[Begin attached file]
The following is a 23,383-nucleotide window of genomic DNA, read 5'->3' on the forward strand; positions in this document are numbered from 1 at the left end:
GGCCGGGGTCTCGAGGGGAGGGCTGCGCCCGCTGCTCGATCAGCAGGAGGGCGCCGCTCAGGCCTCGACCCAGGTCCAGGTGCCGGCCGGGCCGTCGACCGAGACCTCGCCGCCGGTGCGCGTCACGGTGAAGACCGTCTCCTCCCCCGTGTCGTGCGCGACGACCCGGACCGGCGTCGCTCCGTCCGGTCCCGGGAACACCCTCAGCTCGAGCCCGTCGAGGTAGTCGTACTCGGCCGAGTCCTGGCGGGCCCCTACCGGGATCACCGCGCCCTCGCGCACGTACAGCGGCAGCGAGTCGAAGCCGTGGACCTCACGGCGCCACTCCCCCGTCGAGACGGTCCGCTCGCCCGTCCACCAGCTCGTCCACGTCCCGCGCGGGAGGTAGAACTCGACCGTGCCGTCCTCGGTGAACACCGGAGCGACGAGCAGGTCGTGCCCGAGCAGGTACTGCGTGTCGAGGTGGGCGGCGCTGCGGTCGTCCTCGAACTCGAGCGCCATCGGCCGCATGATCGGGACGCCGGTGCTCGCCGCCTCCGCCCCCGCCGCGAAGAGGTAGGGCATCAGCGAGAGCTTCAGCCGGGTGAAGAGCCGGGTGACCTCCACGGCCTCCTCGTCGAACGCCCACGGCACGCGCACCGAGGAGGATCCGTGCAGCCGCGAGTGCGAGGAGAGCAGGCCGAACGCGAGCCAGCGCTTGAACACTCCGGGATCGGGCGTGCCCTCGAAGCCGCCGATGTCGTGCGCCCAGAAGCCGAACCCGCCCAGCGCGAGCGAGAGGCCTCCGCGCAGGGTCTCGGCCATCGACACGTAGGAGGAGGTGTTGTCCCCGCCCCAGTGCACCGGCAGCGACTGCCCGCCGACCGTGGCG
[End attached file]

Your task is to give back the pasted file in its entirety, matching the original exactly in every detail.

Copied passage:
The following is a 23,383-nucleotide window of genomic DNA, read 5'->3' on the forward strand; positions in this document are numbered from 1 at the left end:
GGCCGGGGTCTCGAGGGGAGGGCTGCGCCCGCTGCTCGATCAGCAGGAGGGCGCCGCTCAGGCCTCGACCCAGGTCCAGGTGCCGGCCGGGCCGTCGACCGAGACCTCGCCGCCGGTGCGCGTCACGGTGAAGACCGTCTCCTCCCCCGTGTCGTGCGCGACGACCCGGACCGGCGTCGCTCCGTCCGGTCCCGGGAACACCCTCAGCTCGAGCCCGTCGAGGTAGTCGTACTCGGCCGAGTCCTGGCGGGCCCCTACCGGGATCACCGCGCCCTCGCGCACGTACAGCGGCAGCGAGTCGAAGCCGTGGACCTCACGGCGCCACTCCCCCGTCGAGACGGTCCGCTCGCCCGTCCACCAGCTCGTCCACGTCCCGCGCGGGAGGTAGAACTCGACCGTGCCGTCCTCGGTGAACACCGGAGCGACGAGCAGGTCGTGCCCGAGCAGGTACTGCGTGTCGAGGTGGGCGGCGCTGCGGTCGTCCTCGAACTCGAGCGCCATCGGCCGCATGATCGGGACGCCGGTGCTCGCCGCCTCCGCCCCCGCCGCGAAGAGGTAGGGCATCAGCGAGAGCTTCAGCCGGGTGAAGAGCCGGGTGACCTCCACGGCCTCCTCGTCGAACGCCCACGGCACGCGCACCGAGGAGGATCCGTGCAGCCGCGAGTGCGAGGAGAGCAGGCCGAACGCGAGCCAGCGCTTGAACACTCCGGGATCGGGCGTGCCCTCGAAGCCGCCGATGTCGTGCGCCCAGAAGCCGAACCCGCCCAGCGCGAGCGAGAGGCCTCCGCGCAGGGTCTCGGCCATCGACACGTAGGAGGAGGTGTTGTCCCCGCCCCAGTGCACCGGCAGCGACTGCCCGCCGACCGTGGCG